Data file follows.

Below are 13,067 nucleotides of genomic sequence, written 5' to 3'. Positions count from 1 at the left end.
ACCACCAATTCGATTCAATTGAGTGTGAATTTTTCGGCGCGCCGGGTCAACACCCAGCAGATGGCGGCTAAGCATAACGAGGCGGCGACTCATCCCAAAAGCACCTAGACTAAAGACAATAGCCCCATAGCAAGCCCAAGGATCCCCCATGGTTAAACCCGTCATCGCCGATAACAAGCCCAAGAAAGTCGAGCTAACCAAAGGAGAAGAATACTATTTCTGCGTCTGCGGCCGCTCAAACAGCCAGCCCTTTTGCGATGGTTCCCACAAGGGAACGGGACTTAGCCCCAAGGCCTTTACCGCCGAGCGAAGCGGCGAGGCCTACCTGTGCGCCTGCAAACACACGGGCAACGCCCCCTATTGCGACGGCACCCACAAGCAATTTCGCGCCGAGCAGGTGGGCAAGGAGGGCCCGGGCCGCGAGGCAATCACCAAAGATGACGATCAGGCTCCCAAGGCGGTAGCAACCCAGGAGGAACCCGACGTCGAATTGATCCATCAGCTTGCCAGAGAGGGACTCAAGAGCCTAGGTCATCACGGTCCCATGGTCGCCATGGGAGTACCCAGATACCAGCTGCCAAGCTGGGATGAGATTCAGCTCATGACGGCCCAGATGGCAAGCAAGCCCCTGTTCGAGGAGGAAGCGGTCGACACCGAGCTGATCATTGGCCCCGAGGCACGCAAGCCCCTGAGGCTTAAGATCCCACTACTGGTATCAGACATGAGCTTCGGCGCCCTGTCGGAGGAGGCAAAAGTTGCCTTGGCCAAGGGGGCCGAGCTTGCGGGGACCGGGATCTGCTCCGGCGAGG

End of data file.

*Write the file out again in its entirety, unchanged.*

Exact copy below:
Below are 13,067 nucleotides of genomic sequence, written 5' to 3'. Positions count from 1 at the left end.
ACCACCAATTCGATTCAATTGAGTGTGAATTTTTCGGCGCGCCGGGTCAACACCCAGCAGATGGCGGCTAAGCATAACGAGGCGGCGACTCATCCCAAAAGCACCTAGACTAAAGACAATAGCCCCATAGCAAGCCCAAGGATCCCCCATGGTTAAACCCGTCATCGCCGATAACAAGCCCAAGAAAGTCGAGCTAACCAAAGGAGAAGAATACTATTTCTGCGTCTGCGGCCGCTCAAACAGCCAGCCCTTTTGCGATGGTTCCCACAAGGGAACGGGACTTAGCCCCAAGGCCTTTACCGCCGAGCGAAGCGGCGAGGCCTACCTGTGCGCCTGCAAACACACGGGCAACGCCCCCTATTGCGACGGCACCCACAAGCAATTTCGCGCCGAGCAGGTGGGCAAGGAGGGCCCGGGCCGCGAGGCAATCACCAAAGATGACGATCAGGCTCCCAAGGCGGTAGCAACCCAGGAGGAACCCGACGTCGAATTGATCCATCAGCTTGCCAGAGAGGGACTCAAGAGCCTAGGTCATCACGGTCCCATGGTCGCCATGGGAGTACCCAGATACCAGCTGCCAAGCTGGGATGAGATTCAGCTCATGACGGCCCAGATGGCAAGCAAGCCCCTGTTCGAGGAGGAAGCGGTCGACACCGAGCTGATCATTGGCCCCGAGGCACGCAAGCCCCTGAGGCTTAAGATCCCACTACTGGTATCAGACATGAGCTTCGGCGCCCTGTCGGAGGAGGCAAAAGTTGCCTTGGCCAAGGGGGCCGAGCTTGCGGGGACCGGGATCTGCTCCGGCGAGG